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Bitten by a Spider!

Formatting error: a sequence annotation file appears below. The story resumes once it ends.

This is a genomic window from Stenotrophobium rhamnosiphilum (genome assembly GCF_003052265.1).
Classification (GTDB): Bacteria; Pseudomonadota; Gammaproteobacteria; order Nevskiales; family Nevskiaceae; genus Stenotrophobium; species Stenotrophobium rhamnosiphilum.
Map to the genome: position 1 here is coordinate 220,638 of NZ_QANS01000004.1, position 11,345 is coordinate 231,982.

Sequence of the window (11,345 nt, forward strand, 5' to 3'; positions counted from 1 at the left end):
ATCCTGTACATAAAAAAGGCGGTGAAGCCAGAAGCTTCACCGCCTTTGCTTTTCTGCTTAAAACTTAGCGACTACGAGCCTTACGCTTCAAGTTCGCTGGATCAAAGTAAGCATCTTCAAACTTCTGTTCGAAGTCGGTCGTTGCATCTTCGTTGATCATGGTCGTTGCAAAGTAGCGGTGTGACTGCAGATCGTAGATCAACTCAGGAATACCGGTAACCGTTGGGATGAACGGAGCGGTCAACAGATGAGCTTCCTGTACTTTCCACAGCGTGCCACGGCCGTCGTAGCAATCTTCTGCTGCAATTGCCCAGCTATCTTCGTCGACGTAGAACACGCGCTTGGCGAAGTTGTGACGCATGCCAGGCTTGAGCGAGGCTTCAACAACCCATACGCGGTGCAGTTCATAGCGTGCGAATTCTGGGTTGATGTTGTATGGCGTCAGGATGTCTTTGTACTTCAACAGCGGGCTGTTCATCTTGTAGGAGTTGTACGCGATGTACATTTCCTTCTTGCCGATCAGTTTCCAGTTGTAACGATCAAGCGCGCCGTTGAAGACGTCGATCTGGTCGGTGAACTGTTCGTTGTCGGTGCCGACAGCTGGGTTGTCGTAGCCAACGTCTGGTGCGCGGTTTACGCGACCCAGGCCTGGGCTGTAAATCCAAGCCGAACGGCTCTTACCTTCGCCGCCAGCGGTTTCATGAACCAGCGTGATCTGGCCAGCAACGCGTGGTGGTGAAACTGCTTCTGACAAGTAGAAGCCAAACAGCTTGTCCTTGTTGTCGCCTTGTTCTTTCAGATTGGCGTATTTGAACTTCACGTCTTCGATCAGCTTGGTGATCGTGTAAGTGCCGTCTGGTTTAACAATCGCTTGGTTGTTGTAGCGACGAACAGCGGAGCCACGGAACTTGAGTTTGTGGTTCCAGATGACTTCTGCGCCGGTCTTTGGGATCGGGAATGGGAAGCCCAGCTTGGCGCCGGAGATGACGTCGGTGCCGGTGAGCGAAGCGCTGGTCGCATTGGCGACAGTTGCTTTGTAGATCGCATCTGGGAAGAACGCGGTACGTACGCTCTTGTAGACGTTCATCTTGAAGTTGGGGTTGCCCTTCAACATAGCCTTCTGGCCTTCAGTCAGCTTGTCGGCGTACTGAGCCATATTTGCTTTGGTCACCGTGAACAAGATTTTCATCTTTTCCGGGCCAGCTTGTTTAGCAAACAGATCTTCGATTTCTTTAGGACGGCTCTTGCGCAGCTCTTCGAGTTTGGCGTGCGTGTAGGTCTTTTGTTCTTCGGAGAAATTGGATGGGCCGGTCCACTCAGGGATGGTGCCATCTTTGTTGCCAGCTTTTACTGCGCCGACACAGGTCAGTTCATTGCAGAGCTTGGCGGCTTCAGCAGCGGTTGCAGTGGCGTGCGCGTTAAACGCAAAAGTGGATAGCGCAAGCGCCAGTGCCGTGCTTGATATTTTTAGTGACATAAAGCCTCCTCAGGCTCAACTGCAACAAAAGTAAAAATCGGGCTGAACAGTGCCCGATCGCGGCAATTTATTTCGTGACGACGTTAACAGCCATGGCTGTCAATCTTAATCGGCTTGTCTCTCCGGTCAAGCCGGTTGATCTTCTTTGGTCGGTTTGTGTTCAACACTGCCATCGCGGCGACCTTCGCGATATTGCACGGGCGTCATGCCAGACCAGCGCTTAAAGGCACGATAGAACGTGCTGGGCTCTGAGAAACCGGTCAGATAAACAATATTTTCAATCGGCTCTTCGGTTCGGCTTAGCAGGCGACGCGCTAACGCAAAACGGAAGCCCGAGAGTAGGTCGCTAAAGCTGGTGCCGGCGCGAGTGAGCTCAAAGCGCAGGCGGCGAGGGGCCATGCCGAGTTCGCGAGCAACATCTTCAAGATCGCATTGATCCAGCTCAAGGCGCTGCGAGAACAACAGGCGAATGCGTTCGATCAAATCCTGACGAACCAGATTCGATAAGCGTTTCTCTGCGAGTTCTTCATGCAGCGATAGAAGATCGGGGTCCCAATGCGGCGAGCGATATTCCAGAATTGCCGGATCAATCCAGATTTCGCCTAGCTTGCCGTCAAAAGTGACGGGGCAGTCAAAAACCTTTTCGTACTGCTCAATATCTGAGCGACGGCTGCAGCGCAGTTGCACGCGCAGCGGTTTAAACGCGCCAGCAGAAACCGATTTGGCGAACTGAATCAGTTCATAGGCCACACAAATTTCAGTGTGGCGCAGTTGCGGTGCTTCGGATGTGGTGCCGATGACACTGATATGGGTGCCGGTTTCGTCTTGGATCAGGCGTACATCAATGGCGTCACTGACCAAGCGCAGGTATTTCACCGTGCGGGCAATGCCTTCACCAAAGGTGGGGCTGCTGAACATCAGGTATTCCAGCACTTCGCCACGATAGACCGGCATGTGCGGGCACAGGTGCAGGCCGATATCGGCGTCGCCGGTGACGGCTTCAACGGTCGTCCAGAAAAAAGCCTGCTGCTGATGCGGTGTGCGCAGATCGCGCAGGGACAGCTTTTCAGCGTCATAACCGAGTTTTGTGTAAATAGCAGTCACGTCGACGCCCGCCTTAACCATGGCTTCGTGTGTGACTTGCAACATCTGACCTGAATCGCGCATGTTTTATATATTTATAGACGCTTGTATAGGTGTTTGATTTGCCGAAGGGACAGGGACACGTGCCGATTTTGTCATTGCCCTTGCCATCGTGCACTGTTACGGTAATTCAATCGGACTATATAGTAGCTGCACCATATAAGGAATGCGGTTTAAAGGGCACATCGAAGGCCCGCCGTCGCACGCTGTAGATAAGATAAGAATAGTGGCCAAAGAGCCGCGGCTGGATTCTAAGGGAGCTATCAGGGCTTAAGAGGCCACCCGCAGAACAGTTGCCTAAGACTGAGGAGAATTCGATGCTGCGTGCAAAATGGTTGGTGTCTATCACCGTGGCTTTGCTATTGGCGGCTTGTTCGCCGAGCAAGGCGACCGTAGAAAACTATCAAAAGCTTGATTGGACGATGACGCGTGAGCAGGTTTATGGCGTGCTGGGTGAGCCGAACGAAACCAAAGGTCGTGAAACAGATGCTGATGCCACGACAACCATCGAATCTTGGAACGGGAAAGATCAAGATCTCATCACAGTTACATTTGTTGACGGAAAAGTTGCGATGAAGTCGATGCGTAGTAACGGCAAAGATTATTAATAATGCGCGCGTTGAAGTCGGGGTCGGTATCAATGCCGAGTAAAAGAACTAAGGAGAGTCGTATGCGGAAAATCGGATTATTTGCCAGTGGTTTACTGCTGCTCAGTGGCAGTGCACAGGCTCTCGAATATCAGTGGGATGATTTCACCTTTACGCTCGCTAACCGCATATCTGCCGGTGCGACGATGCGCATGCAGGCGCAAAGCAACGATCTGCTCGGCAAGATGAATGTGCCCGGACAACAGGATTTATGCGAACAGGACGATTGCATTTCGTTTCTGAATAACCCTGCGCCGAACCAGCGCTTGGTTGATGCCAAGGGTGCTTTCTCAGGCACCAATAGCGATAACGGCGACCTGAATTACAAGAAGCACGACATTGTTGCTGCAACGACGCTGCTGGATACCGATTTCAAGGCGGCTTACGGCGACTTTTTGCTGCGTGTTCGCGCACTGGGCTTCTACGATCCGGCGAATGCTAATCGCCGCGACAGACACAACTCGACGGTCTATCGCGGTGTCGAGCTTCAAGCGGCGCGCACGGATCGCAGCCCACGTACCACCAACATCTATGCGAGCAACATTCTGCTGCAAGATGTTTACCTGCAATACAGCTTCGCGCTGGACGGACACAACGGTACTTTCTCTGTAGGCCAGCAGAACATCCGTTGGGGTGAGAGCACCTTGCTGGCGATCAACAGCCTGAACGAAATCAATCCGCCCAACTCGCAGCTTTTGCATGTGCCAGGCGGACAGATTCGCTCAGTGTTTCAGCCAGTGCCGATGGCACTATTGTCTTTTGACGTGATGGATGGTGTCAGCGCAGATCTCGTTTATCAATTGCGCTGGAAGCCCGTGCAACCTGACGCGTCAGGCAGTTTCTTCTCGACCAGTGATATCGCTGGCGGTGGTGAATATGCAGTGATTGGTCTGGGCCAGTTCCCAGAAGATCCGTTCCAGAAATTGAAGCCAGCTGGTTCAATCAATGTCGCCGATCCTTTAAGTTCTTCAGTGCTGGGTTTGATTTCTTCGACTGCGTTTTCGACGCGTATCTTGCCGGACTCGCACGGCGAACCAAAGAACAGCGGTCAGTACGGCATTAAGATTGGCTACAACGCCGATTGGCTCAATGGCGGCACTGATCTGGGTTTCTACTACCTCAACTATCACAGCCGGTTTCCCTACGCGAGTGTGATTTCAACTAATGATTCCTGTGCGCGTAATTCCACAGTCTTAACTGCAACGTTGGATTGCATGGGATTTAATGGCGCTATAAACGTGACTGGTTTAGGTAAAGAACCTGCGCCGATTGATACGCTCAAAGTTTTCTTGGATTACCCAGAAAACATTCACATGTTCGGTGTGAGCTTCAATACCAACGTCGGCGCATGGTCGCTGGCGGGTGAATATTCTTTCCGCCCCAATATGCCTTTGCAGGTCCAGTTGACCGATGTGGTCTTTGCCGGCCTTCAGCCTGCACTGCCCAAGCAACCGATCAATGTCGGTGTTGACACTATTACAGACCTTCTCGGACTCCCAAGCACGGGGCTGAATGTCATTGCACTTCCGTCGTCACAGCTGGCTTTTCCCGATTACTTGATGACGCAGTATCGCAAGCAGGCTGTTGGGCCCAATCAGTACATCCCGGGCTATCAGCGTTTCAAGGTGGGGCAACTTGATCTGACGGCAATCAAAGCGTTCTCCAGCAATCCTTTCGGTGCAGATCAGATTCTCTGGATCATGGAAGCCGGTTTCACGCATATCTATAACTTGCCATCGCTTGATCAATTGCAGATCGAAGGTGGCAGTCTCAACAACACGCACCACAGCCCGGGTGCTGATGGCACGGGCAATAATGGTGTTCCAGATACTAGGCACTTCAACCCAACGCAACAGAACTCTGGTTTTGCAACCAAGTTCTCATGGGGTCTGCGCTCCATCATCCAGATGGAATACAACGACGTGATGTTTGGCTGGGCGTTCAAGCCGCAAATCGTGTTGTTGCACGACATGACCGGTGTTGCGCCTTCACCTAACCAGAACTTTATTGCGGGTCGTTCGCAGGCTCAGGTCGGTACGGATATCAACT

My idea for this blog came to me while reminiscing about what happened yesterday. I had been changing out the pool filters, wearing my beloved Crocs. I had been standing in some low ground cover while doing this and was mostly worried about stepping on a friendly Dekays Brown Snake that frequents my yards. About 10 minutes afterwards, as I was going down my steps into my garage, I felt a sharp sting to my left great toe. I thought it may have been a mulberry thistle as they puncture my shoes quite often. I repositioned my foot, then a much sharper burn occurred. Oh, the pain!! I quickly took off my dear Croc to see a small, tiny black spider fall and run under my storage shelves. On examination of my toe, there was initially one very small area of redness (in the location of the first sting) and a much larger area of redness that was slightly raised to the lateral portion of my toe. The pain was a "burning, shooting" type pain that radiated to the top of my foot. I wondered how such a small little culprit could cause so much pain!? I cleaned the area with mild soap and water and applied a cool compress over the bite for 15 minutes. I elevated my foot and applied some AAA ointment, took a Motrin 800. There was no itching, but if there had been, I would have taken Zyrtec or Benadryl. I did have some mild nausea, but I wrote this off as due to the excitement of the whole event, and due to the concern, that it may have been a Black Widow. I have never really had a fear of spiders, actually think they are kind of cute. But now, I definitely can relate to why some folks have Arachnophobia! Brown Recluse bites are extremely rare here in Georgia, but they do happen. I have only seen 2 actual brown recluse bites during the last 18 years in Emergency Medicine. My symptoms were consistent with what would be of a typical house spider. Black Widow spider bites can include, redness, pain, swelling, severe abdominal rigidity or cramping, nausea, vomiting, tremors or sweating. Brown recluse spiders can include at first, a mild pain, fever, chills and body aches, a deep blue or purple area around the bite which may develop a red ring around it. Later, within 24 hours, tissue necrosis can occur to the central area of the bite. Any spider bite can become infected, especially the ones that itch because people tend to scratch the area and we all have bacteria under our fingernails. I have treated numerous infected bites in the ER. Signs of skin infection/cellulitis include swelling, worsening redness, worsening pain, and streaking. When this occurs, antibiotics are usually needed to resolve the infection. You may even need a tetanus shot, which can be prescribed to your local pharmacy for distribution. Fortunately, I "still have my toe" this morning, and there are no signs of necrosis or infection. As much as I love my Croc's, the little holes in them doesn't keep the intruders out. I wish you a "spider free" life, but if you should become a victim, schedule a virtual visit with me at Urgentvirtualclinic.com. Melissa D. Roberts, PA-C / CEO Urgent Virtual Clinic LLC


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